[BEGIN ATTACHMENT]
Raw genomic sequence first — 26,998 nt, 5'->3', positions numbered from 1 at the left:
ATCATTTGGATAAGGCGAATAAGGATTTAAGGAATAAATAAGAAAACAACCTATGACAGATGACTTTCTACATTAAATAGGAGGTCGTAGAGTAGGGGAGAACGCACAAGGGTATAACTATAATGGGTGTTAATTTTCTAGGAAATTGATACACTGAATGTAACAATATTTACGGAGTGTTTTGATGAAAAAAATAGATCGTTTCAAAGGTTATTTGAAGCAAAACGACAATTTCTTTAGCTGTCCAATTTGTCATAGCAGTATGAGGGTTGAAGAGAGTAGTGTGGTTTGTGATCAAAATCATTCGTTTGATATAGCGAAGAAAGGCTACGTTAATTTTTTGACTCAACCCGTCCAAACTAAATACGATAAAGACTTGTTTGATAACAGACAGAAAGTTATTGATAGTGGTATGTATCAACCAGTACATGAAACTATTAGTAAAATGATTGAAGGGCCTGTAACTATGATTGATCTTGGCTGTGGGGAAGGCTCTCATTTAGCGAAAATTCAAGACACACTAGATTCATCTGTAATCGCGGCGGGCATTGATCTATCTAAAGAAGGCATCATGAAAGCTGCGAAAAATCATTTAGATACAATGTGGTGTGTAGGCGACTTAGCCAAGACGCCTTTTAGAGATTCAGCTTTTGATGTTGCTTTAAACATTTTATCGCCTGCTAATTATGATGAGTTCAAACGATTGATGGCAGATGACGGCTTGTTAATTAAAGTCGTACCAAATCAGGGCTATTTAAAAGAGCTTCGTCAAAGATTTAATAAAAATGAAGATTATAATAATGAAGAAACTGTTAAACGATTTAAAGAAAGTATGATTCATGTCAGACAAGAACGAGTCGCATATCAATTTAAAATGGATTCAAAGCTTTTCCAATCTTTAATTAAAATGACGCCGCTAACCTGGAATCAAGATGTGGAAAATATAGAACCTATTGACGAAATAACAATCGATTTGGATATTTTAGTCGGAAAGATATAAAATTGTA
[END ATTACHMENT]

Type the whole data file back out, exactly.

Raw genomic sequence first — 26,998 nt, 5'->3', positions numbered from 1 at the left:
ATCATTTGGATAAGGCGAATAAGGATTTAAGGAATAAATAAGAAAACAACCTATGACAGATGACTTTCTACATTAAATAGGAGGTCGTAGAGTAGGGGAGAACGCACAAGGGTATAACTATAATGGGTGTTAATTTTCTAGGAAATTGATACACTGAATGTAACAATATTTACGGAGTGTTTTGATGAAAAAAATAGATCGTTTCAAAGGTTATTTGAAGCAAAACGACAATTTCTTTAGCTGTCCAATTTGTCATAGCAGTATGAGGGTTGAAGAGAGTAGTGTGGTTTGTGATCAAAATCATTCGTTTGATATAGCGAAGAAAGGCTACGTTAATTTTTTGACTCAACCCGTCCAAACTAAATACGATAAAGACTTGTTTGATAACAGACAGAAAGTTATTGATAGTGGTATGTATCAACCAGTACATGAAACTATTAGTAAAATGATTGAAGGGCCTGTAACTATGATTGATCTTGGCTGTGGGGAAGGCTCTCATTTAGCGAAAATTCAAGACACACTAGATTCATCTGTAATCGCGGCGGGCATTGATCTATCTAAAGAAGGCATCATGAAAGCTGCGAAAAATCATTTAGATACAATGTGGTGTGTAGGCGACTTAGCCAAGACGCCTTTTAGAGATTCAGCTTTTGATGTTGCTTTAAACATTTTATCGCCTGCTAATTATGATGAGTTCAAACGATTGATGGCAGATGACGGCTTGTTAATTAAAGTCGTACCAAATCAGGGCTATTTAAAAGAGCTTCGTCAAAGATTTAATAAAAATGAAGATTATAATAATGAAGAAACTGTTAAACGATTTAAAGAAAGTATGATTCATGTCAGACAAGAACGAGTCGCATATCAATTTAAAATGGATTCAAAGCTTTTCCAATCTTTAATTAAAATGACGCCGCTAACCTGGAATCAAGATGTGGAAAATATAGAACCTATTGACGAAATAACAATCGATTTGGATATTTTAGTCGGAAAGATATAAAATTGTA